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  • Writer's pictureAimeé

When Planned Holidays Turn into Unplanned Adventures

Updated: Dec 1, 2022

How natural disasters and natural wonders become show-stopping travel tales.


Part 1

A Volcano Erupts and an Adventurer Is Born

The moment I knew I was destined to be a traveler was when a volcano erupted for me. For real. It erupted so that I could fulfill my dream of seeing the Northern Lights. And that’s when a life of adventure began.

Let me backtrack a little.

Celebrating 21 years on Earth in Alaska

It was March 2009 and I was pacing up and down the carpeted floor of the coziest hostel I’ve ever been to, Billie’s Backpackers Hostel in Fairbanks, Alaska. It was my third and last night in Alaska, a solo trip I took to celebrate my 21st birthday. When I started planning the trip I set two goals: to cross the Arctic Circle and to see the Northern Lights.

The first one was easily achieved by booking a guided day tour to drive up the Dalton Highway and explore the Arctic. Crossing the Arctic Circle is overwhelming; you’re on the top of the world, quite literally. Plus, the climate is alpine tundra – we certainly don’t have that in Mexico! The area is incredibly vast and there’s nothing there, nothing. It took some time to believe what I was seeing. Then, it got so cold – with gusts of 30-40 miles per hour at -20F – that I just had to get back inside the van. Not without first signing with my name and date on the back of the sign as hundreds had done before me!

Seeing the Northern Lights in Fairbanks, Alaska

The second goal was completely out of my hands. It was up to Mother Nature. And by my last night, she hadn’t cooperated. The few people staying at the hostel (mostly Alaskans passing through), knew of my goals and shared my disappointment. They went out with me at night to look at the sky and search for any trace of the Aurora to no avail.

Then, fate stepped in and Mount Redoubt erupted between March 22 and March 23, 2009. All flights, including mine, were cancelled and I had to stay in Fairbanks an extra night. That was the night I saw the Northern Lights.

It all started as one feeble white line in the sky. After 40 minutes it was bright green and 30 minutes later it had become a green ribbon dancing in the sky, changing shapes every second, going from horizon to horizon so I had to crane my neck to look at it fully. The temperature was well below freezing and neither my snow boots nor ski jacket were enough to keep me warm. I soldiered on, nonetheless. The entire show lasted little over an hour but it was the most magical and teeth-chattering hour of my life.

Am I so arrogant as to think some mysterious force altered the universe so that I could have my wish? I guess I am [chuckles, self-consciously]... For better or for worse. Some people live their entire lives without gazing at such wonders. I was more than lucky – I was destined for it.


Part 2

When a Sporting Event Becomes a Survival Situation. Sort of...

Fast forward to 2016.

I was freezing once again, gasping for air and trying to stay afloat.

Everywhere I looked, it was pitch black. I could hear rustling and unsettling movements along the river banks. However, I was more concerned about the unknown things touching my toes, unseen and underwater. Could I get tangled in weeds? The lake scene in Harry Potter’s Goblet of Fire movie jumped to the front of my mind. I tried to remind myself that I was in a safe place, surrounded by people and that this was supposed to be fun. Fun. Why on earth did I think that a full-moon, swim-as-far-as-you-can event in a river would be fun?!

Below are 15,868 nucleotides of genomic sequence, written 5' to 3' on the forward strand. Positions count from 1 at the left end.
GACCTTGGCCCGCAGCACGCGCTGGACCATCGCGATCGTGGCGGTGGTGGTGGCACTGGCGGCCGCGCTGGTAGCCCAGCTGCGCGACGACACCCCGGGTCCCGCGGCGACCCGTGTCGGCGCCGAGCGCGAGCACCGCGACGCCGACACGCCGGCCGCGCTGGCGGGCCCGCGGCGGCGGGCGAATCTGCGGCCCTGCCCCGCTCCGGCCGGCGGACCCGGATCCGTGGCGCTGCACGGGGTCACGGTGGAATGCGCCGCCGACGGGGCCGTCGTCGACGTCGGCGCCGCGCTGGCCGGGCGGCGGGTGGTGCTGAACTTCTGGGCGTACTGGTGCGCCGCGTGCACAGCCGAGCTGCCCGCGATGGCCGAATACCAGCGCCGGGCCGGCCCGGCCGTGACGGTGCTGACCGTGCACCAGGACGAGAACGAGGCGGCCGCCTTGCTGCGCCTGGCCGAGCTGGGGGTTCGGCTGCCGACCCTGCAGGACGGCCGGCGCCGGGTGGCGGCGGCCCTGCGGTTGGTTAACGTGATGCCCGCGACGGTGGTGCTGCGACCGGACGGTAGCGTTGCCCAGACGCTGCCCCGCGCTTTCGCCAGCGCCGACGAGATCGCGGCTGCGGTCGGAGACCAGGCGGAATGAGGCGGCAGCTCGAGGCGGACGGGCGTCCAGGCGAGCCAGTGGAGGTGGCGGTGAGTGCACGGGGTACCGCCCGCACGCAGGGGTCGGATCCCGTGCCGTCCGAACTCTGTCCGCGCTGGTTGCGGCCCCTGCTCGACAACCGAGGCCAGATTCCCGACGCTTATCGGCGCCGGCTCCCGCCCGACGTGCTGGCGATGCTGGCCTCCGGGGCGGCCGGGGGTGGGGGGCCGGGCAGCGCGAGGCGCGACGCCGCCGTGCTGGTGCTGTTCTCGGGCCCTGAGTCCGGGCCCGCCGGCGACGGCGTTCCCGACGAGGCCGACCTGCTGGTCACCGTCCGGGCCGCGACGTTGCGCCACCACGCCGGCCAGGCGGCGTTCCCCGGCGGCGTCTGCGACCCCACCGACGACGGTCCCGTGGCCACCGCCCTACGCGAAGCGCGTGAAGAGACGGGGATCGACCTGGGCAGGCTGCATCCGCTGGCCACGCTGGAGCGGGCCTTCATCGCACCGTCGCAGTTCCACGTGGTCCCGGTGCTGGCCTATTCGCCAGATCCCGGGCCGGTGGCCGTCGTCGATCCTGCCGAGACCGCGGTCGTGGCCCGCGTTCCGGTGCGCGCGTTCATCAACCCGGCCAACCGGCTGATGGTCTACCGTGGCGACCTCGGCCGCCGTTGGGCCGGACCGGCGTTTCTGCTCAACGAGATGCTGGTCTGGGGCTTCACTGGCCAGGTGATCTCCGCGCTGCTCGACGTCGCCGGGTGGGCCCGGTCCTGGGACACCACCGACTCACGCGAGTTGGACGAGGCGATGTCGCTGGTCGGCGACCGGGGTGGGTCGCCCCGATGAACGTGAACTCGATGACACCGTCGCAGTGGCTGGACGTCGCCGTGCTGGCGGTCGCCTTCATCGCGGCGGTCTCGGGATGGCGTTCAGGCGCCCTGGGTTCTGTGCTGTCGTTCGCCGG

Although I felt as if I was stranded in the middle of the Amazon, I was in Las Estacas. If you’re from the Mexico City metropolitan area, you’ve heard of it. It’s a resort-like water park built around a beautiful 1K-ish river. Water is crystal clear, cold to Mexican standards (around 21°C) and free of any human-eating creatures. My partner, Dexter and I, had signed up to our first moonlight swim which included a night’s camping. Since it was my first camping trip –ever- we thought a posh, manicured campsite would be a great introduction to the concept.

Participants were supposed to swim laps with and against the current for as long as they could within the time limit. The maximum distance was 6K and I was aiming to do 4K. Ten minutes into my first, against the current lap, I realized it wasn’t going to happen. I managed 1.5 laps each way, a respectable 3K.

When Dexter finished his 4K, he was shaking so badly that I had to half carry him to our tent. When we got there, he was cramping up and could barely stand. Even as a seasoned ultra-runner, he had never been that cold before. It was quite unnerving. Once he got warm, we looked at each other, exhausted and starving. We realized our “fun” and relaxing weekend away had been anything but that.

The following morning, we indulged in the all-you-can-eat buffet breakfast and decided that the experience had been an opportunity to hone our survival skills, or something cool like that.

When I looked around the park, in broad daylight, I realized that it was quite a pampered environment and not at all what my mind had cooked up the previous night. And yet... what an adventure it had been!


The Morale of the Story

Why am I sharing these very different experiences?

I believe that traveling helps open the mind to new perspectives, sometimes willingly, other times unwillingly; it triggers a sort of curious and daredevil bug – if you let it. Your adventure could be as Instagrammable as my Northern Lights tale or as unexpected as my fantastical night-time swim during my first ever camping trip.

You decide.


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